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In a world of evolution, what questions should salespeople start asking?

Let your curiosity challenge thinking, moving your conversation from 'show up and throw up' to a deep understanding that can influence change.

I recently attended a sales team meeting with a client, we spent some time exploring the changing dynamics of sales teams in response to evolving industries, customer needs, and changing consumer behaviour. Part of our discussion centred around the Model, Action, and Outcome principal, highlighting the importance of adapting your focus. If the 'outcomes' you want are not achieved, focusing on the 'actions' won't necessarily yield an improved outcome if the 'model' of the world has fundamentally changed.

These changes can be temporary or last forever based on events and behaviour. Considering the customer's perspective and opinion is crucial as well as being able to overlay any data insights. Understanding their world, helping them navigate uncertainty, and focusing on controllable factors will shine a light on the way forward. 

What questions should salespeople be asking?

The PESTEL model is used to analyse and understand the external macro-environmental factors that can impact an organisation. PESTEL stands for Political, Economic, Social, Technological, Environmental, and Legal factors. This questioning framework helps you understand the various external influences your client, prospect and other the decision-makers are facing in their business & operations, guiding strategic planning and risk management. Each letter in PESTEL represents a category of factors that may influence an organisation, and questioning within these categories can reveal critical insights. Let's break down each component:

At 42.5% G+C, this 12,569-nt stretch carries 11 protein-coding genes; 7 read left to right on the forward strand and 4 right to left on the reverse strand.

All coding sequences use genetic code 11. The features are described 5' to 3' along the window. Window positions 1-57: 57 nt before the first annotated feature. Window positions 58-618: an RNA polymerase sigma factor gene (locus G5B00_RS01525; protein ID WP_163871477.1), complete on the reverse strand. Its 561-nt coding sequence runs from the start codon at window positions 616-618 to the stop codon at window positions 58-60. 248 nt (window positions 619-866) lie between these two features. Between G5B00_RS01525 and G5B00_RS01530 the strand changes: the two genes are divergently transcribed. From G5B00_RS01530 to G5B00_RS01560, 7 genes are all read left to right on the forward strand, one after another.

Questions to Ask:

  • What is the stability of the political environment?

  • How do government policies and regulations affect your industry?

  • Are there political factors that could impact your business operations, such as changes in leadership or government stability? 


Questions to Ask:

  • What is the current state of the economy, and how might it affect your business?

  • How do inflation, interest rates, and exchange rates impact your financial performance?

  • Are there economic trends that could influence consumer spending or industry growth? 


Questions to Ask:

  • What are the demographic trends affecting your target market?

  • How are cultural and social attitudes evolving, and what impact might they have on your products or services?

  • Are there changes in lifestyle or consumer behaviour that need to considered? 


Questions to Ask:

  • What technological innovations are relevant to your industry?

  • How can emerging technologies impact your operations and product/service offerings?

  • Are there advancements that might give you a competitive advantage or pose a threat? 


Questions to Ask:

  • How do environmental factors, such as climate change or sustainability concerns, affect your industry?

  • Are there regulations or consumer expectations related to environmental responsibility that need to be addressed?

  • What are the environmental implications of your supply chain and operations? 


Questions to Ask:

  • What are the current and potential future legal regulations affecting our business?

  • Are there compliance issues or legal risks that need to be considered?

  • How might changes in legislation impact your industry or market?

By systematically exploring these PESTEL factors and asking relevant questions, you can gain a comprehensive understanding of the external environment in which they operate by identifying opportunities and threats in the external environment.

Aligning your Sales team challenges of Winning, Retaining, and Growing with the customer's needs at the centre is key to staying on track. Financial rewards, such as minimising losses or incentivising product adoption, can be immediate, depending on the customer's specific challenges. 

In summary, when thinking about what questions should salespeople be asking....Let your curiosity challenge thinking, shift from a scattergun approach to a sniper's focus in your questioning. A precision shot, getting through to a deep understanding that can influence change. 

Jason Bushby

Director @ | Helping people build great teams

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